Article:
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Here's the scoop: Old-time ice cream a sweet deal

  • Story Highlights
  • Florida ice cream shop has changed little since opening in 1956
  • Owner Monroe Udell says he knew his shop would have to be different to succeed
  • Ice cream is still made in the back, servings are still enormous
  • Owner, 82, says he hopes to continue in shop for "another fifty years"
By Mike Miller
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DANIA BEACH, Florida (CNN) -- Since 1956, Monroe Udell has been serving up ice cream the only way he knows -- the old-fashioned way.

Udell holds a triple-scoop ice cream cone back in the early days of the shop.

Jaxson's Ice Cream Parlor & Restaurant prides itself on its huge servings.

Udell moved his family in the mid-'40s from Connecticut with a dream of starting an ice cream shop featuring dozens of old family recipes. Ten years later, that dream came true when he opened up Jaxson's Ice Cream Parlor & Restaurant just south of Fort Lauderdale in Dania Beach, Florida.

Back in those days, Udell had to do just about everything to keep his small business going. "I made the ice cream myself, and I worked in the kitchen," he says with a broad smile on his face. "At night, I'd work on the fountain. I put in a lot of time." Slowly, Jaxson's started to expand as word spread about the parlor serving up not only enormous servings of freshly prepared ice cream but also large portions of sandwiches, burgers, hot dogs and fries. Udell says that's what made his parlor special. He knew the only way to succeed was to be different from everyone else. He decided to start serving up the largest scoops of ice cream in town.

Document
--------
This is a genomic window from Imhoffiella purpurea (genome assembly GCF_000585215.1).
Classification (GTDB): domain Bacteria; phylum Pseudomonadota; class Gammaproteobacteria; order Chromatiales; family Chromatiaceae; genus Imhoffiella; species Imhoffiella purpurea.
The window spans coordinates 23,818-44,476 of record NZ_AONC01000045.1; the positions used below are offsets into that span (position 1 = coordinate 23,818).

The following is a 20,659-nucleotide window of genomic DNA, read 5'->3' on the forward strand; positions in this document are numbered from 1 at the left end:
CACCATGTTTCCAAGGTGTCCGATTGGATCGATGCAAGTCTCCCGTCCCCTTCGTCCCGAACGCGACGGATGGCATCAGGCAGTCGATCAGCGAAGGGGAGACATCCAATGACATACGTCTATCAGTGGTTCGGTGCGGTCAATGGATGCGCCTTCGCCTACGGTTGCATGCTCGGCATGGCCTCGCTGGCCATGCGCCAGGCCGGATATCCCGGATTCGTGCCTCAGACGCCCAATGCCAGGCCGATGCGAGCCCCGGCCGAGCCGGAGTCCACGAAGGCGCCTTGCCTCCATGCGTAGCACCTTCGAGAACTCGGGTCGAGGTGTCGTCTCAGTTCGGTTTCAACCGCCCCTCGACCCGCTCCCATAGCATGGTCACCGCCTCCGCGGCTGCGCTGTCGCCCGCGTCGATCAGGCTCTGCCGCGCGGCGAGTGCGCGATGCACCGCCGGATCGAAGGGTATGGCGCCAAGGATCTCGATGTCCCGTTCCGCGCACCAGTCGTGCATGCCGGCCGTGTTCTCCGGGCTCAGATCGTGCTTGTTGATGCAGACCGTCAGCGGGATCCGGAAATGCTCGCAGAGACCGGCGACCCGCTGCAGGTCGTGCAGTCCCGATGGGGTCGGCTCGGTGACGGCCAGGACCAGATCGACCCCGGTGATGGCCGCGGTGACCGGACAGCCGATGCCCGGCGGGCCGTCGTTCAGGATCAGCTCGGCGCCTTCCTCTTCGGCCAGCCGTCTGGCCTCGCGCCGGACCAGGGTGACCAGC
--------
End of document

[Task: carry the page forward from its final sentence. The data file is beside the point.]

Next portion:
He's proud to say that nothing has changed in more than 50 years -- with one exception. "A double-dip ice cream cone was 15 cents," recalls Udell. "A fudge sundae was 45 cents, and an ice cream soda was a quarter for our generous portions that we still serve today. The only thing that changes is the prices."

The ice cream that is served at Jaxson's is still made in the back of the store in machines that are just like the ones he used when he opened back in the mid-1950s.

"It's still made right here like it used to be made with all the good fruit and nuts," says Udell. "And we haven't changed a thing. All our ice cream, all our toppings, and all our syrups ... everything is made here on the premises. We still do it the old-fashioned way."

That's exactly what keeps patrons coming back for more.

"The location is a landmark," Udell proudly states as he nods his head back and forth. "People know it! When they get off the plane, they stop here. That's their first stop and last stop."

And what ice cream creations are the people getting off the planes looking for? How about the Caramel Pecan Supreme. Or the Maple Walnut Delight. There's even one dish called "Sweetheart (Ain't She Sweet)," which has three scoops of vanilla ice cream, hot butterscotch fudge and a marshmallow sauce, plus a few other ingredients.

For those big birthday parties, you can try a dessert called "The Original Kitchen Sink," which comes in a big dish shaped like a -- you guessed it -- kitchen sink.

There's even the Punch Bowl that can serve a dozen people at a time.

"I want to be different, and I know how to be different," says Udell. "That's my success." Video Watch as the shop serves up ice cream »

Attracting customers hasn't seemed to be much of a problem for Udell. He's created his own little niche in the ice cream parlor business. "We've had down times and good times with the economy," he says. "But we always manage to make a living."


And it's that will to succeed that's kept him going all of these years. "It's about six weeks since I had my quadruple bypass surgery," the 82-year-old Udell says in a low voice. "And here I am today, lucky to be here. I'm coming back to work as soon as the doctor releases me."

"I'm going to be here as long as I can," he slowly continues, "I hope another fifty years."

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